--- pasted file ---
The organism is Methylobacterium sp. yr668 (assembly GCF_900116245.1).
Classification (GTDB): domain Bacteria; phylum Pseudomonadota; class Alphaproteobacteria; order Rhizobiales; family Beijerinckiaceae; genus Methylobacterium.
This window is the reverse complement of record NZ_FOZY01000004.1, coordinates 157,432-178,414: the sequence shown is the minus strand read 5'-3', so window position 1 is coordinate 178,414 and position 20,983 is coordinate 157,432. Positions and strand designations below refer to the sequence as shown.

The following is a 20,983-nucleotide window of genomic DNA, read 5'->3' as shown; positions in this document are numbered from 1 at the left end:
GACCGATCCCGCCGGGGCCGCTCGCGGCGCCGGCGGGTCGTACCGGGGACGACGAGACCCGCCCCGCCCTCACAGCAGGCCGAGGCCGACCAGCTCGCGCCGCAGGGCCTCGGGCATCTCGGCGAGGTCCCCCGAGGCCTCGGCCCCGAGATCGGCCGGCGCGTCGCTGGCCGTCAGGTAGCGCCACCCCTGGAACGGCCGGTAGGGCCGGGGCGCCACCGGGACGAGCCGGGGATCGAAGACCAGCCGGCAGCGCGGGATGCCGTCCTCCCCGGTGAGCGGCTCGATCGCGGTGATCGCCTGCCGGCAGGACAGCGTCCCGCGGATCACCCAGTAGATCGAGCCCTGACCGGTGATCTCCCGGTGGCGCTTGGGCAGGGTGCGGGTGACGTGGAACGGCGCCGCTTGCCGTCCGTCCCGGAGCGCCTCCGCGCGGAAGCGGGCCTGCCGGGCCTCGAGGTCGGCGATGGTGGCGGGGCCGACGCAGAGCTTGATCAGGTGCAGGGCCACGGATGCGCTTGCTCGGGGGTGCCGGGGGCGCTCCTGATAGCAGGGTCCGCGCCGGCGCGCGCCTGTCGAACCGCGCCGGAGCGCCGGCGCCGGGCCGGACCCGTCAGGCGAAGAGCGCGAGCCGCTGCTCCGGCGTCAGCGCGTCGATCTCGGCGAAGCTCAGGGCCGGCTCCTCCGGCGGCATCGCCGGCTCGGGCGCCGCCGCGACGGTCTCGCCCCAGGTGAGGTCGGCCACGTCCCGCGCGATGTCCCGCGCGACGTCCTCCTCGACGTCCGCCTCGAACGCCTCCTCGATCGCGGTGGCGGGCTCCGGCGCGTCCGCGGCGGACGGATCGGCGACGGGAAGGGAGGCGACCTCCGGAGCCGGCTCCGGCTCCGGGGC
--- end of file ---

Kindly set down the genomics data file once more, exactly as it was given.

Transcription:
The organism is Methylobacterium sp. yr668 (assembly GCF_900116245.1).
Classification (GTDB): domain Bacteria; phylum Pseudomonadota; class Alphaproteobacteria; order Rhizobiales; family Beijerinckiaceae; genus Methylobacterium.
This window is the reverse complement of record NZ_FOZY01000004.1, coordinates 157,432-178,414: the sequence shown is the minus strand read 5'-3', so window position 1 is coordinate 178,414 and position 20,983 is coordinate 157,432. Positions and strand designations below refer to the sequence as shown.

The following is a 20,983-nucleotide window of genomic DNA, read 5'->3' as shown; positions in this document are numbered from 1 at the left end:
GACCGATCCCGCCGGGGCCGCTCGCGGCGCCGGCGGGTCGTACCGGGGACGACGAGACCCGCCCCGCCCTCACAGCAGGCCGAGGCCGACCAGCTCGCGCCGCAGGGCCTCGGGCATCTCGGCGAGGTCCCCCGAGGCCTCGGCCCCGAGATCGGCCGGCGCGTCGCTGGCCGTCAGGTAGCGCCACCCCTGGAACGGCCGGTAGGGCCGGGGCGCCACCGGGACGAGCCGGGGATCGAAGACCAGCCGGCAGCGCGGGATGCCGTCCTCCCCGGTGAGCGGCTCGATCGCGGTGATCGCCTGCCGGCAGGACAGCGTCCCGCGGATCACCCAGTAGATCGAGCCCTGACCGGTGATCTCCCGGTGGCGCTTGGGCAGGGTGCGGGTGACGTGGAACGGCGCCGCTTGCCGTCCGTCCCGGAGCGCCTCCGCGCGGAAGCGGGCCTGCCGGGCCTCGAGGTCGGCGATGGTGGCGGGGCCGACGCAGAGCTTGATCAGGTGCAGGGCCACGGATGCGCTTGCTCGGGGGTGCCGGGGGCGCTCCTGATAGCAGGGTCCGCGCCGGCGCGCGCCTGTCGAACCGCGCCGGAGCGCCGGCGCCGGGCCGGACCCGTCAGGCGAAGAGCGCGAGCCGCTGCTCCGGCGTCAGCGCGTCGATCTCGGCGAAGCTCAGGGCCGGCTCCTCCGGCGGCATCGCCGGCTCGGGCGCCGCCGCGACGGTCTCGCCCCAGGTGAGGTCGGCCACGTCCCGCGCGATGTCCCGCGCGACGTCCTCCTCGACGTCCGCCTCGAACGCCTCCTCGATCGCGGTGGCGGGCTCCGGCGCGTCCGCGGCGGACGGATCGGCGACGGGAAGGGAGGCGACCTCCGGAGCCGGCTCCGGCTCCGGGGC